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Agriculture, Rural Development, Food and Drug Administration, and Related Agencies Appropriations Act, 2004

Location: Washington, DC


Mr. MCCAIN. Mr. President, the agriculture appropriations bill funds several important programs at the Department of Agriculture, the Food and Drug Administration, and other domestic food services provided through the Department of Health and Human Services. These funding programs are critically important to our Nation's farmers, families, and children.

Considering the importance of this bill, and at this critical time, I am once again greatly disappointed to report the amount of flagrant porkbarrel spending in this bill. This year's agriculture spending bill includes nearly $300 million in questionable earmarks. Despite the obvious need to eliminate the excessive special interest earmarks in the agriculture appropriations bill, the appropriators tacked on 395 of the usual garden-variety, special interest earmarks. Sadly, it appears that the porkbarrel "business as usual" attitude reigns once again.

Let's take a look at some of the porkbarrel projects in this year's agriculture appropriations bill:

An increase of $300,000 over the fiscal year 2003 level for research on alternative swine research;

An increase of $1.4 million over the fiscal year 03 level for dairy forage research in Madison, WI;

An increase of $1 million for research on taramix control using China beetles in Reno, NV;

A $100,000 increase for the development of commercially approved vaccines for catfish in Auburn, IL;

An increase of $450,000 over the fiscal year 03 level for a laboratory in Parlier, CA, to study the Glassy-winged sharpshooter and Pierce's disease;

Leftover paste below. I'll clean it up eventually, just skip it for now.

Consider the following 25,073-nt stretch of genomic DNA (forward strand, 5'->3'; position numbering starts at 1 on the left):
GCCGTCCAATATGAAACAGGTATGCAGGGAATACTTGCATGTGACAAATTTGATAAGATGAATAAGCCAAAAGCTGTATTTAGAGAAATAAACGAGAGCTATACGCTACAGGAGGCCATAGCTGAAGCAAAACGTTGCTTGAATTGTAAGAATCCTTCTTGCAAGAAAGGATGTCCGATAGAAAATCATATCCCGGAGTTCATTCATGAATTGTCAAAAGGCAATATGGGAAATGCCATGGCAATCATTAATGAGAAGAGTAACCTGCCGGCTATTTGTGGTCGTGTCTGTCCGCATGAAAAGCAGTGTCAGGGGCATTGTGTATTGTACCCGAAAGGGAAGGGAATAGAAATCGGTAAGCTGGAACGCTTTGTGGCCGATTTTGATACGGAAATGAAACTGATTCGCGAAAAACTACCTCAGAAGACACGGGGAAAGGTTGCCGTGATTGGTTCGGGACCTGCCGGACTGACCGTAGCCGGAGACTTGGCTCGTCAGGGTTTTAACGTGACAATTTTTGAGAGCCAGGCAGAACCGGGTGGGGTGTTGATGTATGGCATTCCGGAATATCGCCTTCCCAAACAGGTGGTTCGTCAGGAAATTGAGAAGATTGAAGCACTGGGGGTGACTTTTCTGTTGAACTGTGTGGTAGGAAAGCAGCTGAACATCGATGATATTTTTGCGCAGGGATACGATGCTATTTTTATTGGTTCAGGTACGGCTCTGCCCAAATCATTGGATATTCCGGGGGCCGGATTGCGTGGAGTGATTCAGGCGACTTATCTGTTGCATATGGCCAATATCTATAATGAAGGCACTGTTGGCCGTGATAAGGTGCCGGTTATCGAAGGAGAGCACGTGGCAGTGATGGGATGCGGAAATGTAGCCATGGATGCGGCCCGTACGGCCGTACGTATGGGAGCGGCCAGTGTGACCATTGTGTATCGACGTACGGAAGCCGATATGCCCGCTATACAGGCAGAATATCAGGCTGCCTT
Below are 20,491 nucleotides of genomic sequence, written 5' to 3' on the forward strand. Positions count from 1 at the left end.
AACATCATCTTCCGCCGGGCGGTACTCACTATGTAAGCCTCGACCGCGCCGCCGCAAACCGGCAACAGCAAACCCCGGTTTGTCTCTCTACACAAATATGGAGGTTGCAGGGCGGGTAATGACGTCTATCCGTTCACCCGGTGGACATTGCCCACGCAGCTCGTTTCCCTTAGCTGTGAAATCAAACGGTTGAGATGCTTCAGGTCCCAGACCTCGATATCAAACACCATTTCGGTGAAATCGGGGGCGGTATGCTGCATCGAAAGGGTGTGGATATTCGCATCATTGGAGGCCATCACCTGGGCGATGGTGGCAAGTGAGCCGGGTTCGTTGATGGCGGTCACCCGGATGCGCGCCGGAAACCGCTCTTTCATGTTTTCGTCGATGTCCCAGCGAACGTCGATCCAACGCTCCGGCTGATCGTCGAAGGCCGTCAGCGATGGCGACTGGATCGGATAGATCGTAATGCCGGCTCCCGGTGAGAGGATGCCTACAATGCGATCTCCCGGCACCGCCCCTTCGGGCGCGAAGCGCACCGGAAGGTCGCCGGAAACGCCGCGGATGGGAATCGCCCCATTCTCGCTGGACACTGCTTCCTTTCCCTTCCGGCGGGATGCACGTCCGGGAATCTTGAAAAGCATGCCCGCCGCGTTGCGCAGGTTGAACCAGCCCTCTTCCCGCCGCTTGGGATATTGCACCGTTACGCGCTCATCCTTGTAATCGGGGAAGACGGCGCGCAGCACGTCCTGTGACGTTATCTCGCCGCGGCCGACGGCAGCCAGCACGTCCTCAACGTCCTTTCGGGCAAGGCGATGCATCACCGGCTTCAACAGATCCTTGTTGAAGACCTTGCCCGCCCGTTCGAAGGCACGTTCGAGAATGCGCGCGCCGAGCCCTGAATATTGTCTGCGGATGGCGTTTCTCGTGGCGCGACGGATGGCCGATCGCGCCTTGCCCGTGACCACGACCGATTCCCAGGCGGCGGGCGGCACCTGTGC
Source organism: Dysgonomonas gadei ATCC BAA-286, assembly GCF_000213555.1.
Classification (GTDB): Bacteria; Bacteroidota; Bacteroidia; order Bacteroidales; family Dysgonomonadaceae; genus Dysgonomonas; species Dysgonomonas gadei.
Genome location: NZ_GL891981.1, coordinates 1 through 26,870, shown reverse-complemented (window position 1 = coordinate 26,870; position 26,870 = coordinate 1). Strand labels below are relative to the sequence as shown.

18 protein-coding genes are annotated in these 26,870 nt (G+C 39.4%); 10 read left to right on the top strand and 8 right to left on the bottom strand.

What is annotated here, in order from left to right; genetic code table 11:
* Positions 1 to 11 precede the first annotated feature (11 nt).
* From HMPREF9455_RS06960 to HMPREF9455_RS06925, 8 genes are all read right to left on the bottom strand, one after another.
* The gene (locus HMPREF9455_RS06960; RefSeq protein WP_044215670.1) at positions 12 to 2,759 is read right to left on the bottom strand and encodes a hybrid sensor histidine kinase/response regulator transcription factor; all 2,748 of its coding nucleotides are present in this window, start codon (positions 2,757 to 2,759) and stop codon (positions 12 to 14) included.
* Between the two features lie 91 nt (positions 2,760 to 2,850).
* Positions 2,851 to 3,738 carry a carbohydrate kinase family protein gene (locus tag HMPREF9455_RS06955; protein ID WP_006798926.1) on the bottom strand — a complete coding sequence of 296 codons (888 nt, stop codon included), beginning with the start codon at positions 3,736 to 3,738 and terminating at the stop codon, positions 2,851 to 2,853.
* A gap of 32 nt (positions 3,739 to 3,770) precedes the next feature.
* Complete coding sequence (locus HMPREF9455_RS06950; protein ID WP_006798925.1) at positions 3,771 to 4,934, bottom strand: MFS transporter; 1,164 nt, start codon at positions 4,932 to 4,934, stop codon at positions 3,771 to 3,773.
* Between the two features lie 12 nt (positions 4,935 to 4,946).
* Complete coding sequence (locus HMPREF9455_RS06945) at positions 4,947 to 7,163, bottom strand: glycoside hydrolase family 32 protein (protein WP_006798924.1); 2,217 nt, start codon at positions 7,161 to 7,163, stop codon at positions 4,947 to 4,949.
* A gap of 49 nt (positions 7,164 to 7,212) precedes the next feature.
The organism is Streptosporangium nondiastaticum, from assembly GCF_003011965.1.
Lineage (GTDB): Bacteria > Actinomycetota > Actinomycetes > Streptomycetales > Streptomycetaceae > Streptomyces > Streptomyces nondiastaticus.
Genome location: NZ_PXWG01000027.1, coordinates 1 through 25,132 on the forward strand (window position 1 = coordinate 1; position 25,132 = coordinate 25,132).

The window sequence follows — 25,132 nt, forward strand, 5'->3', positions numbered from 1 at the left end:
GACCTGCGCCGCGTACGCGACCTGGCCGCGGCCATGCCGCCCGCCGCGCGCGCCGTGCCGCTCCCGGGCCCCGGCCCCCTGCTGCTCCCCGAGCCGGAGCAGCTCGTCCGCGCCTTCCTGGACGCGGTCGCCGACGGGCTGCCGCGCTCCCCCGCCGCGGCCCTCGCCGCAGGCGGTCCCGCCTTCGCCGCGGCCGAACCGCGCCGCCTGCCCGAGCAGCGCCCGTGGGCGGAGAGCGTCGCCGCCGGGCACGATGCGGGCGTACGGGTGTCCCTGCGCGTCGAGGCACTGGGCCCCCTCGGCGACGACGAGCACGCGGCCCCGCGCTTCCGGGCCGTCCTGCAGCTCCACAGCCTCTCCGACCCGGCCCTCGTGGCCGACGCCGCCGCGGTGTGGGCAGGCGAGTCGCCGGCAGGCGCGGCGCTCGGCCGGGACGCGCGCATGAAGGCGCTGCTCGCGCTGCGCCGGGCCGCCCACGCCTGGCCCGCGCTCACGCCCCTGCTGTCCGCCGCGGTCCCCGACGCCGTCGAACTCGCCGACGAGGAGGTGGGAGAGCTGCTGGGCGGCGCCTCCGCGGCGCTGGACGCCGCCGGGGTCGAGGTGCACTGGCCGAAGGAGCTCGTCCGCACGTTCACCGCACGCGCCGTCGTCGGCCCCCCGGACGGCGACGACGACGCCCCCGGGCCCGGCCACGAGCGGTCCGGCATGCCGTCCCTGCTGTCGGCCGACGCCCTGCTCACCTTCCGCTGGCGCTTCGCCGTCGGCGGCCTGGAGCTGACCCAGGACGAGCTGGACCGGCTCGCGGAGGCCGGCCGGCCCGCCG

A $150,000 increase to study grape genetics in Geneva, NY;

An additional $300,000 for potato storage research in Madison, WI;

An additional $200,000 for research on seafood waste at the University of Alaska;

An additional $300,000 for the U.S. Vegetable Laboratory in Charleston, SC;

An unrequested earmark of $631,000 for alternative salmon products in Alaska;

An earmark of $358,000 for alternative tobacco uses in Maryland;

An earmark of $442,000 for apple fire blight in Michigan and New York;

An earmark of $278,000 for asparagus technology and production in the State of Washington;

An earmark of $200,000 for berry research in Alaska;

$600,000 for cool season legume research in Idaho, Washington and North Dakota;

$234,000 for cranberry and blueberry disease and breeding studies in New Jersey;

A whopping $2 million for exotic pet diseases in California;

$844,000 for soybean research in Illinois;

$596,000 for peanut research in Alabama;

$502,000 for wheat sawfly research in Montana;

$450,000 for agricultural-based industrial lubricants in Iowa;

$690,000 for agriculture waste utilization in WV—pretty fancy term for fertilizer;

$150,000 for salmon quality standards in Alaska;

$250,000 for the National Wild Turkey Federation, located in South Carolina;

$300,000 for potato pest management in Wisconsin;

$2 million to address chronic wasting disease in Wisconsin;

$250,000 to address chronic wasting disease in Utah—maybe we should study chronic wasting disease right here in Washington, because the amount of waste that goes on in this city has reached chronic levels, and that is stating it mildly;

$1 million for grasshopper and Mormon cricket activities in Utah;